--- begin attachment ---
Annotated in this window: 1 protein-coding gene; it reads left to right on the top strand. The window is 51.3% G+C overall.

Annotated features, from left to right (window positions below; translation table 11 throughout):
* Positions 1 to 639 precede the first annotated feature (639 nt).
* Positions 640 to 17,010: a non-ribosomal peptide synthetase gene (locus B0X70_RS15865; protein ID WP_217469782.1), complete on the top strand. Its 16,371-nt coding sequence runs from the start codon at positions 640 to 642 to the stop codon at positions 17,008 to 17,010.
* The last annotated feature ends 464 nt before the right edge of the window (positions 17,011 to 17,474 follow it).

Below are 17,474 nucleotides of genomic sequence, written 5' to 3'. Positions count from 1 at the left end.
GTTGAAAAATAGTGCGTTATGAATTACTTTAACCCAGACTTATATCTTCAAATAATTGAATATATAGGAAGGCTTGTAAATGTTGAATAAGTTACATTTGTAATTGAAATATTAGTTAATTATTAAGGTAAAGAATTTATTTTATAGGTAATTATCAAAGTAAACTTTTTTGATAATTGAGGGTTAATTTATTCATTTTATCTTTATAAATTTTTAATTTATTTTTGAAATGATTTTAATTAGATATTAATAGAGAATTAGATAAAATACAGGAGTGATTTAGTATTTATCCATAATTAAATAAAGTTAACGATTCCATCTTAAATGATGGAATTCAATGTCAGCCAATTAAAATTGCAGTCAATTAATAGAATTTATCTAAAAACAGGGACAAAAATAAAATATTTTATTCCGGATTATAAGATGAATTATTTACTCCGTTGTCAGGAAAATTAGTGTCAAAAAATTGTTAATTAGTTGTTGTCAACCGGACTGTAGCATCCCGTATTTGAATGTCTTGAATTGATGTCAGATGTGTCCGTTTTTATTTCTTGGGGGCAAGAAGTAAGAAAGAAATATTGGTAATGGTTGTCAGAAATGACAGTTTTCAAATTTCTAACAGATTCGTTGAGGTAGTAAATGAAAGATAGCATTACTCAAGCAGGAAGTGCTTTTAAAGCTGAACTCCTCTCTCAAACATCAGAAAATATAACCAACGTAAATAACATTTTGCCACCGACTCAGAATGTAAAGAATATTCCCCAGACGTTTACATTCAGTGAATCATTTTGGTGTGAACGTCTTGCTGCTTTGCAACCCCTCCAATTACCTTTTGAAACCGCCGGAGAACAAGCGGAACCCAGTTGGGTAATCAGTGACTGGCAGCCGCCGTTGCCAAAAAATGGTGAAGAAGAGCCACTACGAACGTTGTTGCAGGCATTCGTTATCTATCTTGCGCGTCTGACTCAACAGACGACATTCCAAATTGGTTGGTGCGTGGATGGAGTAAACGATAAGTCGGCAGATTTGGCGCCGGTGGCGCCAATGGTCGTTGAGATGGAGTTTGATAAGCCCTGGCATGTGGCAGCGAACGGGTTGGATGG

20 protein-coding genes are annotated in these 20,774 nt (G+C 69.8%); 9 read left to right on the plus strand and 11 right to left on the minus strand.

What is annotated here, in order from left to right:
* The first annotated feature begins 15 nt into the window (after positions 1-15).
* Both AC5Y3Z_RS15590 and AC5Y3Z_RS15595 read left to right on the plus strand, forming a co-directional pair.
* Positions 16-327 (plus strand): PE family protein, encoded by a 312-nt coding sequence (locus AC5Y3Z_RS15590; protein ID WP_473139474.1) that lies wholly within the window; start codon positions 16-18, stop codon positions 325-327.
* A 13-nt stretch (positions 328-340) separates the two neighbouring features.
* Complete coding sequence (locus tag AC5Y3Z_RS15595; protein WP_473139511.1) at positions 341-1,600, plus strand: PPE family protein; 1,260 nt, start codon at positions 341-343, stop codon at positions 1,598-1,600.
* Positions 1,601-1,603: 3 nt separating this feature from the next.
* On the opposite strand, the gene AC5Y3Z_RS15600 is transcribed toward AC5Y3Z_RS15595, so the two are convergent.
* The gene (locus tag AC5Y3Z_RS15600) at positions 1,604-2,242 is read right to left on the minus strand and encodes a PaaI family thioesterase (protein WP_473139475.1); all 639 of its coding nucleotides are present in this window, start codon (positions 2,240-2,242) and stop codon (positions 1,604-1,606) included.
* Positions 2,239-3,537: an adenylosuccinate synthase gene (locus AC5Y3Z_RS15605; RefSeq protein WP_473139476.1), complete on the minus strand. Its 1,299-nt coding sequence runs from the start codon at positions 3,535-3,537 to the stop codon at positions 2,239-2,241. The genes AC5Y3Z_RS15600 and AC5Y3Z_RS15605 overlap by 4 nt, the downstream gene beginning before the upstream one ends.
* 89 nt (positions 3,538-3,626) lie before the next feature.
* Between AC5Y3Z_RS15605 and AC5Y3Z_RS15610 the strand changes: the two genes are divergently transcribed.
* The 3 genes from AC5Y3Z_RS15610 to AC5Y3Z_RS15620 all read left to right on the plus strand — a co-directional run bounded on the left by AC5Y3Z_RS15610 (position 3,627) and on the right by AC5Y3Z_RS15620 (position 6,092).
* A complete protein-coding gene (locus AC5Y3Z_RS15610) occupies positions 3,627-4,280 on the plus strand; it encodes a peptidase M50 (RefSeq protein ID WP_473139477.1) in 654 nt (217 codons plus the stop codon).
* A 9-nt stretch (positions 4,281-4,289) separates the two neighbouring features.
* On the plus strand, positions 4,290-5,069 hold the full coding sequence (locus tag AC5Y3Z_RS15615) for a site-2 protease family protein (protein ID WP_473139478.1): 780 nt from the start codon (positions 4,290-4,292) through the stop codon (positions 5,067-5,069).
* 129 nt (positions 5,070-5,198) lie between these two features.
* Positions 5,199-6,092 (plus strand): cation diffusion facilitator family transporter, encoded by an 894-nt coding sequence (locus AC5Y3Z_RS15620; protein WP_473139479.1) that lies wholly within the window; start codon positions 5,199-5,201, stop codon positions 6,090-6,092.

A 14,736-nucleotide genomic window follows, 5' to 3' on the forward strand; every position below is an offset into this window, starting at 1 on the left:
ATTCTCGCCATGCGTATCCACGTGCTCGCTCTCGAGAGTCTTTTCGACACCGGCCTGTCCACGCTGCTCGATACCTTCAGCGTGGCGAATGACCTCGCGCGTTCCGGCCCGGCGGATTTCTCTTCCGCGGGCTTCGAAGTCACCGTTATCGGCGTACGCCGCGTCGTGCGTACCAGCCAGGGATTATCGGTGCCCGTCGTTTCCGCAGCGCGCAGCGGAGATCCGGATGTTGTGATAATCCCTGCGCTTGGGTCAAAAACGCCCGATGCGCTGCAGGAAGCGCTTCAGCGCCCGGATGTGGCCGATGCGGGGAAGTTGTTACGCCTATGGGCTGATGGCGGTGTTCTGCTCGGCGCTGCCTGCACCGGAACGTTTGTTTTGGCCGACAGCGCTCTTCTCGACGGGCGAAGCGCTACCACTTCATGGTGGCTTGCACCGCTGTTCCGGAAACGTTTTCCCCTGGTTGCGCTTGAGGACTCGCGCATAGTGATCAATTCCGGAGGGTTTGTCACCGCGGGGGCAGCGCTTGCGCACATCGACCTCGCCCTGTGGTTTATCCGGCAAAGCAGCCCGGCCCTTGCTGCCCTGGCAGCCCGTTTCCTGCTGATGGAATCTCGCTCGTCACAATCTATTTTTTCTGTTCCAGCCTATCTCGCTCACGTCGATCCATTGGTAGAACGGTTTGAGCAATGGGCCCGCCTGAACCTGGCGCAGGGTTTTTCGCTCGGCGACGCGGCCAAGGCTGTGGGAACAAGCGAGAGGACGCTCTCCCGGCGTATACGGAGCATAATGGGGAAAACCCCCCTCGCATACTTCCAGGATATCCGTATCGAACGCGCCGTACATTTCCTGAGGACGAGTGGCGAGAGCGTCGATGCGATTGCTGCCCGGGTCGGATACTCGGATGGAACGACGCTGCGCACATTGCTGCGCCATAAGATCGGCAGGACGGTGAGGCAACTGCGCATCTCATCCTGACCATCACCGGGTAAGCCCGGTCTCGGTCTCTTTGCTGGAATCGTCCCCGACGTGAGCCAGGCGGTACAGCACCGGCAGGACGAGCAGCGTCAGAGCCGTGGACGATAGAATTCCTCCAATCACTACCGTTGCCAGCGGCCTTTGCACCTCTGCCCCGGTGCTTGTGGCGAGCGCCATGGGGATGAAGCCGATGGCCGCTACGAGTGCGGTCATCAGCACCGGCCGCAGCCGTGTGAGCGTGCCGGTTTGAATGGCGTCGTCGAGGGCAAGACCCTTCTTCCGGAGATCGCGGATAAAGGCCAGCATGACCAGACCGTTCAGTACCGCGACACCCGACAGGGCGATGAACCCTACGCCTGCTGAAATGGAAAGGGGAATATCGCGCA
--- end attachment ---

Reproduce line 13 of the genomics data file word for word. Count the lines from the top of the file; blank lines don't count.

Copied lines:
* A 13-nt stretch (positions 328-340) separates the two neighbouring features.